Council votes 6-1 to proceed with Vance removal

Vance Monument nameplate
IN A NAME: A joint Asheville-Buncombe County task force was charged with determining the fate of the downtown Vance Monument, which honors North Carolina's Confederate Gov. Zebulon Vance — a slaveholder and avowed racist. Photo courtesy of the city of Asheville

A city landmark. A place to celebrate and protest. A symbol of trauma and abuse. 

Asheville’s Vance Monument is seen as many different things to many different people — but soon, it won’t be seen at all. On Dec. 8, Asheville City Council voted 6-1 to move forward with the removal of the downtown obelisk, which memorializes Confederate Gov. Zebulon Vance

Since August, the volunteer Vance Monument Task Force have met weekly to determine the monument’s fate, explained Oralene Simmons, task force co-chair. The team, jointly appointed by the city and Buncombe County, held engagement sessions with community members most impacted by the marker’s presence and read through over 1,000 emails, texts and voicemail messages as they considered three different options for the controversial monument: removal, relocation or repurposing. 

After 12 weeks of deliberations, the task force voted 11-1 on Nov. 19 to recommend the monument’s removal. On Dec. 7, the Buncombe County Board of Commissioners voted unanimously to accept that recommendation

“This was hard, laborious work,” said Council member Antanette Mosley, who briefly served as a task force co-chair before her appointment to Council in September. “Based on some of the emails I’ve received, it seems that people have jumped to the conclusion that simply because you are from a certain race, it means you are predisposed to a certain outcome. And your work illustrates that that is not the case.”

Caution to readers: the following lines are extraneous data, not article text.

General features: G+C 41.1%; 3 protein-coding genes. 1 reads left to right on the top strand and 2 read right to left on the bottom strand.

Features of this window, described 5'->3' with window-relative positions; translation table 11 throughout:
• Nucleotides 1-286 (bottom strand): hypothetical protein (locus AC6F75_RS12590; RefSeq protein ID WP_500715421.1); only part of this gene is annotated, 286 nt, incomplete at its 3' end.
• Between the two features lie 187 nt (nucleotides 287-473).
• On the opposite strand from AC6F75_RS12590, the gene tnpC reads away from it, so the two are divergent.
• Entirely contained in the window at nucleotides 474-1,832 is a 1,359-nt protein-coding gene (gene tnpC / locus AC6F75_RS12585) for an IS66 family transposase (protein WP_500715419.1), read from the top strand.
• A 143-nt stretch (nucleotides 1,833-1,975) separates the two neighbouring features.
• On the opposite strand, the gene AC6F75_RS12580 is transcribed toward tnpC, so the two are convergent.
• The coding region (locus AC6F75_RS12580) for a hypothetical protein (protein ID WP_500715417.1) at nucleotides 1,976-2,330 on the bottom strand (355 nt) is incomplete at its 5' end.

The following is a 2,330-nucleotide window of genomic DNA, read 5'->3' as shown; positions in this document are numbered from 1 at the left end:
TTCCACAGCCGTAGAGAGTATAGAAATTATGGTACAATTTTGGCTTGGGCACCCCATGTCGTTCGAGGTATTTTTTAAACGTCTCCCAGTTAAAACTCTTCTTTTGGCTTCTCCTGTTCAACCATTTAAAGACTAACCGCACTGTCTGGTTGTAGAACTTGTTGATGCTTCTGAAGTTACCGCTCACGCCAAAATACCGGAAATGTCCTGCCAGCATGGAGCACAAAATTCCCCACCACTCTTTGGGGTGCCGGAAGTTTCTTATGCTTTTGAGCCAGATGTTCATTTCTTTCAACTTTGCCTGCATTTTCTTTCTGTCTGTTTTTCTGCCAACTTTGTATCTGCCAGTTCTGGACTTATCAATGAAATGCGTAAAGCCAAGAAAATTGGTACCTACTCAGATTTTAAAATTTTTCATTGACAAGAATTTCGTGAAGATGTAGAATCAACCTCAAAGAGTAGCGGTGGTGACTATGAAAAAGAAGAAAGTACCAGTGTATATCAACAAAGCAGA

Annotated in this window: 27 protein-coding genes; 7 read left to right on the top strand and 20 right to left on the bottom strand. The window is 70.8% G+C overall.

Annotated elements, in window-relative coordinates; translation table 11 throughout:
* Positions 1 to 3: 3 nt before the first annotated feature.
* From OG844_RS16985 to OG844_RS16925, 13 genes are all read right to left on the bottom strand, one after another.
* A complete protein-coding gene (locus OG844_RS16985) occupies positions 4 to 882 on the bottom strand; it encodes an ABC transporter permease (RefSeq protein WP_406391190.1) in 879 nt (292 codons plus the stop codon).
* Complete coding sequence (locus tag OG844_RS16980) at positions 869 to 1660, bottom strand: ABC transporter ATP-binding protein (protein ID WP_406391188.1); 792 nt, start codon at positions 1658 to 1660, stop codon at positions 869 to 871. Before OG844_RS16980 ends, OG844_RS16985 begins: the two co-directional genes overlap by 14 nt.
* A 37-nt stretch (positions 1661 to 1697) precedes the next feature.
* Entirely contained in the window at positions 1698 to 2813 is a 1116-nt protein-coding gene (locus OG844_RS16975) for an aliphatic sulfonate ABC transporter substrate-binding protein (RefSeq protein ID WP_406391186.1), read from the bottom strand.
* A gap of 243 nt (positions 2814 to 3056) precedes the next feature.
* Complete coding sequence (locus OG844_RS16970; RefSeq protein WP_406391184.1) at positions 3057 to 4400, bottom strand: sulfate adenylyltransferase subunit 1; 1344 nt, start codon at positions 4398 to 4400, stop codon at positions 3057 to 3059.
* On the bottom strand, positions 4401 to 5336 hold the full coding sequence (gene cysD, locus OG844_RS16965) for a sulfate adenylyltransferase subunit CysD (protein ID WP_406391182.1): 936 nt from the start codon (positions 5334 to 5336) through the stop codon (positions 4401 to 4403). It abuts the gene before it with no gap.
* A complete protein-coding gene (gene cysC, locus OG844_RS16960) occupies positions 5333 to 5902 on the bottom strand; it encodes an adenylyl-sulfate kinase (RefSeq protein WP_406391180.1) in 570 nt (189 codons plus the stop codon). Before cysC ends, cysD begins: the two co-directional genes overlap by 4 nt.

When it was time to vote, Mosley led the charge. “As the descendant of those enslaved in this area and very likely auctioned off at that very spot, it is with great pride that I move we accept the task force recommendation,” she said. 

“In the same spirit, I second that,” echoed Vice Mayor Sheneika Smith, who had been elected to that post by her colleagues earlier in the evening. 

Sandra Kilgore, new to Council as the top finisher in November’s election, was the only member to oppose the task force recommendation. In her remarks, she explained that repurposing the monument was more likely to bring an already divided community back together. 

“This monument represents a dark time in our history, but it was our history,” said Kilgore, who is one of Council’s three Black members alongside Mosley and Smith. “Maybe we could find some type of consensus to come together and build on that history, where we could actually change the complexion and make it a monument for all people with inclusion and equity.” 

Although ultimately voting to accept the recommendation, member Gwen Wisler shared concerns about the potential cost of removal and the current lack of any plan for what might go in the monument’s place. “I’m concerned that this might become the Pit of Despair all over again,” she said, referencing a much-disputed city property at the corner of Haywood Street and Page Avenue. 

And Council newcomer Sage Turner noted that in all of the comments she received in the lead up to the vote, not one community member had advocated to leave Vance’s name on the monument. “There wasn’t any momentum I received that wanted to continue to pay homage to this particular individual and that history. I think that alone is in itself the community coming together, and it’s a great first step,” she said.